A breakthrough has emerged in the final vote on new CO2 standards for lorries and buses in the European Union, with Germany consenting to the provisional agreement in exchange for a commitment from the Commission to revisit the regulation with a focus on e-fuels.
According to the press agency dpa, the agreed-upon measures include a reduction of CO2 fleet emissions from trucks over 7.5 tonnes and coaches by 45% from 2030, 65% from 2035, and 90% from 2040. These targets align with the Commission's initial proposals. Additionally, city buses are slated for a 100% reduction in CO2 fleet emissions by 2035, with an interim target of 90% by 2030.
Despite a previous provisional agreement reached by the Council and Parliament in mid-January, recent developments indicated potential disruption from Germany's smallest governing party, the FDP. Unexpectedly, the FDP vetoed the planned CO2 emissions limit for trucks and buses, which threatened Germany's participation in the final vote.
However, a mediation proposal from the German government, reportedly accepted by the EU Commission, paved the way for the approval of commercial vehicle limits. This proposal includes provisions for e-fuels refueling for lorries in the future, addressing concerns raised by the FDP.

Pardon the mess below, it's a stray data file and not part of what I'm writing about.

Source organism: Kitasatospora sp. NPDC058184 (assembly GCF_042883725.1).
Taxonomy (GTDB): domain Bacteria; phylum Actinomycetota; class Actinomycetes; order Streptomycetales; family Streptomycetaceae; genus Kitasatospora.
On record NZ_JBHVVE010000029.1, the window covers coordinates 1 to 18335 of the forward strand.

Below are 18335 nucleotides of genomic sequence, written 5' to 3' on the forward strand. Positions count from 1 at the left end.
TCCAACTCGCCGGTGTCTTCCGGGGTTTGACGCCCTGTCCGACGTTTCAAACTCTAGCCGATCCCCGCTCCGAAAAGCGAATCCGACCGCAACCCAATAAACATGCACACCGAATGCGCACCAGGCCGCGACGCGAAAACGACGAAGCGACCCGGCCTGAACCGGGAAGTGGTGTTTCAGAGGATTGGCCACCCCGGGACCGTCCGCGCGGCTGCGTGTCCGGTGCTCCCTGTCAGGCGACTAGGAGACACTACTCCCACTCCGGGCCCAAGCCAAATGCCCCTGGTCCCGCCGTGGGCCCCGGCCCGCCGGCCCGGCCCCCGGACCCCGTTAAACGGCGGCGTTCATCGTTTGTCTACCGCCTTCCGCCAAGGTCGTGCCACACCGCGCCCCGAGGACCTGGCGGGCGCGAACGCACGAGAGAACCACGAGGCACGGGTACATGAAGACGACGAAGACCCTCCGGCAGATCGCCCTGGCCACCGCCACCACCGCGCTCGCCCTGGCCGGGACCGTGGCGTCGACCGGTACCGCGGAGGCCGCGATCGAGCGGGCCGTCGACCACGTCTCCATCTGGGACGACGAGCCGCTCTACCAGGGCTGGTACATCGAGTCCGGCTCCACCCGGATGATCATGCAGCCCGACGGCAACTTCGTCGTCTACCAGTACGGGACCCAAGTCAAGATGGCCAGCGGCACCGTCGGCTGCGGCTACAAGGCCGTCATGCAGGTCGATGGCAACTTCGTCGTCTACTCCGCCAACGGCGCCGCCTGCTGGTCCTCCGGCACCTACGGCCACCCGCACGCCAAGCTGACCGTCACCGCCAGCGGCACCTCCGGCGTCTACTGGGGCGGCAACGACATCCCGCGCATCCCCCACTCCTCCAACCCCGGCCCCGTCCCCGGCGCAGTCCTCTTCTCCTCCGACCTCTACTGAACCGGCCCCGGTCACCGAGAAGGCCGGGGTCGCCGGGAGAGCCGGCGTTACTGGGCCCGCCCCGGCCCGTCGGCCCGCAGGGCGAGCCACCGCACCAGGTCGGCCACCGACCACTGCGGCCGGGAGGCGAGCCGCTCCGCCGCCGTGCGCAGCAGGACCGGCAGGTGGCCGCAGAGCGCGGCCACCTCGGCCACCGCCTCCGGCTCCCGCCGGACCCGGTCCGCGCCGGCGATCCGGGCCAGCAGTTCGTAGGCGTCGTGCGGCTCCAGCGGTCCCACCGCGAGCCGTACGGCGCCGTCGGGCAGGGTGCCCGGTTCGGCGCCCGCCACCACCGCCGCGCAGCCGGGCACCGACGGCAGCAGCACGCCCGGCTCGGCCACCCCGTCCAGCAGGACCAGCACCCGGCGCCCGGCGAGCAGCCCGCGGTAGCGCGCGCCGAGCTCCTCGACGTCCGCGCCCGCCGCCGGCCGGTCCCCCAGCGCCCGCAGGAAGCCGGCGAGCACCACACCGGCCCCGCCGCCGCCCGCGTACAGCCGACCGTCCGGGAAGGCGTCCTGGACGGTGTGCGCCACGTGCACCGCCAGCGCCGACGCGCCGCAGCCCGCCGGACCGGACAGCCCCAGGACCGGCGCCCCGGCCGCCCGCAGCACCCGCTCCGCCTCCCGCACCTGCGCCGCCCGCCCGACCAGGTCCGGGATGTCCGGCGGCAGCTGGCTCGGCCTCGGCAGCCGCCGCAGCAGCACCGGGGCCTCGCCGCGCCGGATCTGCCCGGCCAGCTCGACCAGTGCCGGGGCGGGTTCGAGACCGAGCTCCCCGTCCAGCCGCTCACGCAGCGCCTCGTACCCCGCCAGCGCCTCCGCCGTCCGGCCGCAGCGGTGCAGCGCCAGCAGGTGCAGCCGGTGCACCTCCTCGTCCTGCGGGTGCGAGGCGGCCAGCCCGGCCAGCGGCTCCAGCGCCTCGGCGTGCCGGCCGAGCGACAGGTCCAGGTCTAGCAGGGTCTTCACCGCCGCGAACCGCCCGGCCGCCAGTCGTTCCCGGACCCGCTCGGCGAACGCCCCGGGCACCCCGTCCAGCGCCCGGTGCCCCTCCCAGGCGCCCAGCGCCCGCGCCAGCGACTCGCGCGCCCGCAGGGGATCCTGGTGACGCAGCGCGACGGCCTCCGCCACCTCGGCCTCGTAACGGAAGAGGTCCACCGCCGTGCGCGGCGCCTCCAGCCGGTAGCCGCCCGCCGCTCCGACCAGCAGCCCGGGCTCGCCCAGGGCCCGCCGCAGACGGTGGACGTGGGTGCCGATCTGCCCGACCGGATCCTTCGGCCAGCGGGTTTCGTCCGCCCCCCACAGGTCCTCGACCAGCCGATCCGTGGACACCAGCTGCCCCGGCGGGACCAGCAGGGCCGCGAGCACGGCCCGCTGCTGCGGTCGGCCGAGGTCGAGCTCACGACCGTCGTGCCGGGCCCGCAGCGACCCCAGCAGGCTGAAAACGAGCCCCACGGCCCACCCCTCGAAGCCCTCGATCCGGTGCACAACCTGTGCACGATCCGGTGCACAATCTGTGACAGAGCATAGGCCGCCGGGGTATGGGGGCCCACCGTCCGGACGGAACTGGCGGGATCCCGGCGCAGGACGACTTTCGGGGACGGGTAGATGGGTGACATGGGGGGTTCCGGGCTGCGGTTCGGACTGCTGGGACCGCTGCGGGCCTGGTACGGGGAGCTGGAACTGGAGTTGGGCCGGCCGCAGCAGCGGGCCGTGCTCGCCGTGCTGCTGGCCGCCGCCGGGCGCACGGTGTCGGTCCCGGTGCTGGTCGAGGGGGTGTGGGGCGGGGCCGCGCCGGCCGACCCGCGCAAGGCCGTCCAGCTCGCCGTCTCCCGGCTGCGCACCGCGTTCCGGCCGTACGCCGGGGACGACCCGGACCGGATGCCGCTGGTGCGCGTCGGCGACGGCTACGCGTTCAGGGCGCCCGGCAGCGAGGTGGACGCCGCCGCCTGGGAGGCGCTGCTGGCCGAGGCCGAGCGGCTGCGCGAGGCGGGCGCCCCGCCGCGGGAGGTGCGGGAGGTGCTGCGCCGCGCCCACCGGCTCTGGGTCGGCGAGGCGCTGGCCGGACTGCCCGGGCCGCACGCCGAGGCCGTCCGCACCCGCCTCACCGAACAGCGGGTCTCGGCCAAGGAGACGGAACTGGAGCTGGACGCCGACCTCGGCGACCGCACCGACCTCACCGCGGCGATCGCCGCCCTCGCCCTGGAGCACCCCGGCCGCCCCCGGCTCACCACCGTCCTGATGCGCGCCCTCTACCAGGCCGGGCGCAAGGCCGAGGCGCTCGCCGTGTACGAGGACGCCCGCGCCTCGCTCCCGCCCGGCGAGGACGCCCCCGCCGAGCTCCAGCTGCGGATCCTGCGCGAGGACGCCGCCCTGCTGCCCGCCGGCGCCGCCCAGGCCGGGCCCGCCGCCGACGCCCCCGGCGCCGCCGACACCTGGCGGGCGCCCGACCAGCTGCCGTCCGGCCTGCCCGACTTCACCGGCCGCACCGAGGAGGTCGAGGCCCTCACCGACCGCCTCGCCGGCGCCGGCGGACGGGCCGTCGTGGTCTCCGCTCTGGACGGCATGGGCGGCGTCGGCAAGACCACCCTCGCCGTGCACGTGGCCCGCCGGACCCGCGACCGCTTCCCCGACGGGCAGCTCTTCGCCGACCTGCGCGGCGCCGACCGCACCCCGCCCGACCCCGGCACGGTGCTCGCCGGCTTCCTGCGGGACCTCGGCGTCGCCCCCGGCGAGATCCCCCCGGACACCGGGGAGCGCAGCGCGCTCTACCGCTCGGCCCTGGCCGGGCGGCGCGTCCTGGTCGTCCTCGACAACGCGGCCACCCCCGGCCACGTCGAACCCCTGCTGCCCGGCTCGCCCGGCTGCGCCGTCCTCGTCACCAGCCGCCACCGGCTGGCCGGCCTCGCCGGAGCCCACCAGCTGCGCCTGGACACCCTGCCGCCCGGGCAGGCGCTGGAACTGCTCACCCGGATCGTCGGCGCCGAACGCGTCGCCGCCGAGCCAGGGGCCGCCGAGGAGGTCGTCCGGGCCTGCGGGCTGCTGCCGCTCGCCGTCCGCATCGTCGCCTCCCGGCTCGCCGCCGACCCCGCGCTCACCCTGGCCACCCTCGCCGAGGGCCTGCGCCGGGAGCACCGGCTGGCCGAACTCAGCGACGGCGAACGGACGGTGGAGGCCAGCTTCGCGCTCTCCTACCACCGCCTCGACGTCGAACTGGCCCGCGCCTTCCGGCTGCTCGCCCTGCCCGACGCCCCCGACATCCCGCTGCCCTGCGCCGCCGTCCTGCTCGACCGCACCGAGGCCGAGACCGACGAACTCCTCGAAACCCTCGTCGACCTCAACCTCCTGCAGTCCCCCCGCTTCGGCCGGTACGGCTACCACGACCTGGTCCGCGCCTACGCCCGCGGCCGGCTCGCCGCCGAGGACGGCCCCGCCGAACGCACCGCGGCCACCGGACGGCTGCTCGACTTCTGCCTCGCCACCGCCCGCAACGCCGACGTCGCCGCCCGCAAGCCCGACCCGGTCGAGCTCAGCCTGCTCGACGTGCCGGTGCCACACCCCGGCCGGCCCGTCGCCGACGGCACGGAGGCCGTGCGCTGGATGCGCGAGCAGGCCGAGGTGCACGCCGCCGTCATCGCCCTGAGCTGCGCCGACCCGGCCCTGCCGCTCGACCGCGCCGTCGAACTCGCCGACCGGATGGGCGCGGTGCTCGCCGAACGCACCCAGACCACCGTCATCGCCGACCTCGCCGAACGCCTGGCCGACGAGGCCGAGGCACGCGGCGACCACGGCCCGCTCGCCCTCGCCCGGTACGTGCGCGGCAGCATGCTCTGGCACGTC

As a result, the scheduled vote today is expected to proceed with the agreed-upon measures. Germany, in return, secured a commitment from the Commission to reopen discussions in 2027 regarding the regulation, specifically regarding the approval of lorries exclusively powered by e-fuels.
This negotiation echoes a similar scenario from a year ago concerning fleet limits for cars, where concessions were made for e-fuels following disputes and subsequent compromise with the Commission.
While a complete ban on combustion engines for lorries is now off the table, unlike in other sectors such as city buses and cars, the political consensus at the EU level remains focused on reducing CO2 emissions by 90% compared to 2005. Exceptions to the regulation include vehicles for specific industries and professional use, with a separate examination of extending CO2 targets to smaller vehicles up to five tonnes.
The agreement also addresses the definition of ‘e-trailers' to acknowledge their potential contribution to CO2 reduction and adapt regulations accordingly to evolving technological advancements.